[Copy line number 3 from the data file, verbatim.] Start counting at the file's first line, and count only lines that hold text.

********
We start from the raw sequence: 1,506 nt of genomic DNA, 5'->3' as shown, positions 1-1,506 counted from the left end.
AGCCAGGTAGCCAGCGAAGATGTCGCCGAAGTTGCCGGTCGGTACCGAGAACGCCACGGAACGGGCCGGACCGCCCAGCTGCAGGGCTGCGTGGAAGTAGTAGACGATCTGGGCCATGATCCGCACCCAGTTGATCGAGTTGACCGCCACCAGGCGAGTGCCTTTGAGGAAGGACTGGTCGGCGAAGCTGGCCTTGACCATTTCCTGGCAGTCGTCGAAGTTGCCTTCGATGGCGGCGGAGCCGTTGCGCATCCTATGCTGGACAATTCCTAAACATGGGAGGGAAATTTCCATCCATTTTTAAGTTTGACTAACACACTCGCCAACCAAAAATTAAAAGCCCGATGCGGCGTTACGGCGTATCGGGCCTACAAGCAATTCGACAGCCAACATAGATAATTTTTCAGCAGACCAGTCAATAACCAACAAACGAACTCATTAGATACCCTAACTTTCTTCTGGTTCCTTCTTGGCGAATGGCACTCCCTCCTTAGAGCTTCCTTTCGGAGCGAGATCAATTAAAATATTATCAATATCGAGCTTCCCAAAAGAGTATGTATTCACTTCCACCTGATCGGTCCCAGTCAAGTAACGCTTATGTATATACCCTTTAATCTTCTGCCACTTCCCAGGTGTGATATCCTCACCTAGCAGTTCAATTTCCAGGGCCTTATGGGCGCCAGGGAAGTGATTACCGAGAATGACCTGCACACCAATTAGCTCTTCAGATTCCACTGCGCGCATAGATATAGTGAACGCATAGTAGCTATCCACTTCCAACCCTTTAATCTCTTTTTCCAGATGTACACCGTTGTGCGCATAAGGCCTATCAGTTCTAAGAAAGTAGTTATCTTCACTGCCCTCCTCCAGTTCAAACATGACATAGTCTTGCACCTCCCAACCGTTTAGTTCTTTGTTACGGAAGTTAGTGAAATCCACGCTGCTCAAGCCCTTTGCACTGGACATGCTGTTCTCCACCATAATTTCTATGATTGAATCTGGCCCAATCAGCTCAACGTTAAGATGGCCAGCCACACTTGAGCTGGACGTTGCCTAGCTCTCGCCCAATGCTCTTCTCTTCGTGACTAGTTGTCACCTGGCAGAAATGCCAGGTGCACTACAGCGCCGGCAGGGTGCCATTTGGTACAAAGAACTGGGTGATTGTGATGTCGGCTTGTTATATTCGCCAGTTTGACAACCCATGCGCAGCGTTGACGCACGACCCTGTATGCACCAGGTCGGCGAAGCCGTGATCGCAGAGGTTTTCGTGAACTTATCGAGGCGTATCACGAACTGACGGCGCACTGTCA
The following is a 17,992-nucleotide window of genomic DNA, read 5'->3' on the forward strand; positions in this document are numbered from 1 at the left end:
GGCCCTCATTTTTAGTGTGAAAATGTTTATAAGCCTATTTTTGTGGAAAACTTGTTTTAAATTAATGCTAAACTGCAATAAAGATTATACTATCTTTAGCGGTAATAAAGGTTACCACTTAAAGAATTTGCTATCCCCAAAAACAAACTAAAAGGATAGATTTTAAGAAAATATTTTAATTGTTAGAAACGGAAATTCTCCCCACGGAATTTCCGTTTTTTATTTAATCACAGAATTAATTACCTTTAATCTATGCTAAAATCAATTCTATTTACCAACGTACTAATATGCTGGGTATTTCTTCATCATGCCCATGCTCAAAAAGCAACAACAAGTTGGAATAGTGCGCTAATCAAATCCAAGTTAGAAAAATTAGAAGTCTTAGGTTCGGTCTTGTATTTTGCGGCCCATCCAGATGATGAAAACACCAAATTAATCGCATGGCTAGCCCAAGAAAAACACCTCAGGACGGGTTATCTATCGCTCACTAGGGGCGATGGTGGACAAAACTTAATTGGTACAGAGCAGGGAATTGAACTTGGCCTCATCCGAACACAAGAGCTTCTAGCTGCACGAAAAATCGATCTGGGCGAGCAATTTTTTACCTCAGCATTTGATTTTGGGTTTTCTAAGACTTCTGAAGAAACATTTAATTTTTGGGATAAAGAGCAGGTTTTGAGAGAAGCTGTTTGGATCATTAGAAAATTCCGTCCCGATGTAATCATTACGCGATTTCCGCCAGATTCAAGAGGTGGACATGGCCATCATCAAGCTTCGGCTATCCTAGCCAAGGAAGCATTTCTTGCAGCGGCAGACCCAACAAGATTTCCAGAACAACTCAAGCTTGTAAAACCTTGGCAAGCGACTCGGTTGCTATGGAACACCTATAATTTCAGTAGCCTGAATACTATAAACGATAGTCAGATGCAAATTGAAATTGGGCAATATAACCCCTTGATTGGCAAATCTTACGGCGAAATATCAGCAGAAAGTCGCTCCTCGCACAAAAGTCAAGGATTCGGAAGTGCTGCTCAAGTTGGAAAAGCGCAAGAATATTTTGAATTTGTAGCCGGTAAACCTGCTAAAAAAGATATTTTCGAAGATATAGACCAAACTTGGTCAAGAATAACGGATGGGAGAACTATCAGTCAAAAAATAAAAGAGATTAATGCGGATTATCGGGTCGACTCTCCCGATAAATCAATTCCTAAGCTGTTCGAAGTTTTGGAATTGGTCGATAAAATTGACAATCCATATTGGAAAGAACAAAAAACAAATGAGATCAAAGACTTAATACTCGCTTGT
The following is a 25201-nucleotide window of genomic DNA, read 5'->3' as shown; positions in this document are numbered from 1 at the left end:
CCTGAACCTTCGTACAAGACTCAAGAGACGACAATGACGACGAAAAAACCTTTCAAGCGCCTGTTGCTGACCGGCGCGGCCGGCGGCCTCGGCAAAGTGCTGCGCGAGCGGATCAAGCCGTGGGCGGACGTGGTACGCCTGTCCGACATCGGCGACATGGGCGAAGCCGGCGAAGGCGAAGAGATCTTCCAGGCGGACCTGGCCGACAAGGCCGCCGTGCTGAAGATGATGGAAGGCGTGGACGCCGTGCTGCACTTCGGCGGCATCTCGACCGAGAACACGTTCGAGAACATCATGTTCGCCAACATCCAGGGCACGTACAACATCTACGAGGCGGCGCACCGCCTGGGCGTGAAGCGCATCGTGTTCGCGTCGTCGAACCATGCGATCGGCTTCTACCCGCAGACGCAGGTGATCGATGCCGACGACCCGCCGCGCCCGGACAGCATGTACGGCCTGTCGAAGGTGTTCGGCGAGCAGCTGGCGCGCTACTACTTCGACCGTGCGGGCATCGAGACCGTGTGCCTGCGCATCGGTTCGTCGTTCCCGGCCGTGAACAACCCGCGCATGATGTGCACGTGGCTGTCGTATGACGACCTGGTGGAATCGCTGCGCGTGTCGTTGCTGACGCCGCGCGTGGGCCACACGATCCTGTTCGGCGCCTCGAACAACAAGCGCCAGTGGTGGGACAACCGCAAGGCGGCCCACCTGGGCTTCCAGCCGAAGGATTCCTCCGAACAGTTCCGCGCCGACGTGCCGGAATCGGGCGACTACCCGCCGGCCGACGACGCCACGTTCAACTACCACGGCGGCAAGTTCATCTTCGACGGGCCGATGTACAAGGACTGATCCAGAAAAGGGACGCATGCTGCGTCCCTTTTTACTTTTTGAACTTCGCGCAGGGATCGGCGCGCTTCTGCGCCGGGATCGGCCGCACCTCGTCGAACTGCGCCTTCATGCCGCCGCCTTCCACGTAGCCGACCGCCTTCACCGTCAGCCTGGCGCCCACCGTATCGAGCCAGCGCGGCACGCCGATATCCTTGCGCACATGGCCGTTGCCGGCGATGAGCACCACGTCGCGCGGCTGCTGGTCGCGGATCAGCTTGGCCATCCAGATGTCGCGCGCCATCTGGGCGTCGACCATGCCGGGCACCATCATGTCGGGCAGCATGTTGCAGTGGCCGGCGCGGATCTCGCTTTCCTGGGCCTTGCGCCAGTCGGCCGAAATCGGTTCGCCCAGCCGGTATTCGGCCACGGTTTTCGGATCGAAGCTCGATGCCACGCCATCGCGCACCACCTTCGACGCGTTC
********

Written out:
The following is a 17,992-nucleotide window of genomic DNA, read 5'->3' on the forward strand; positions in this document are numbered from 1 at the left end: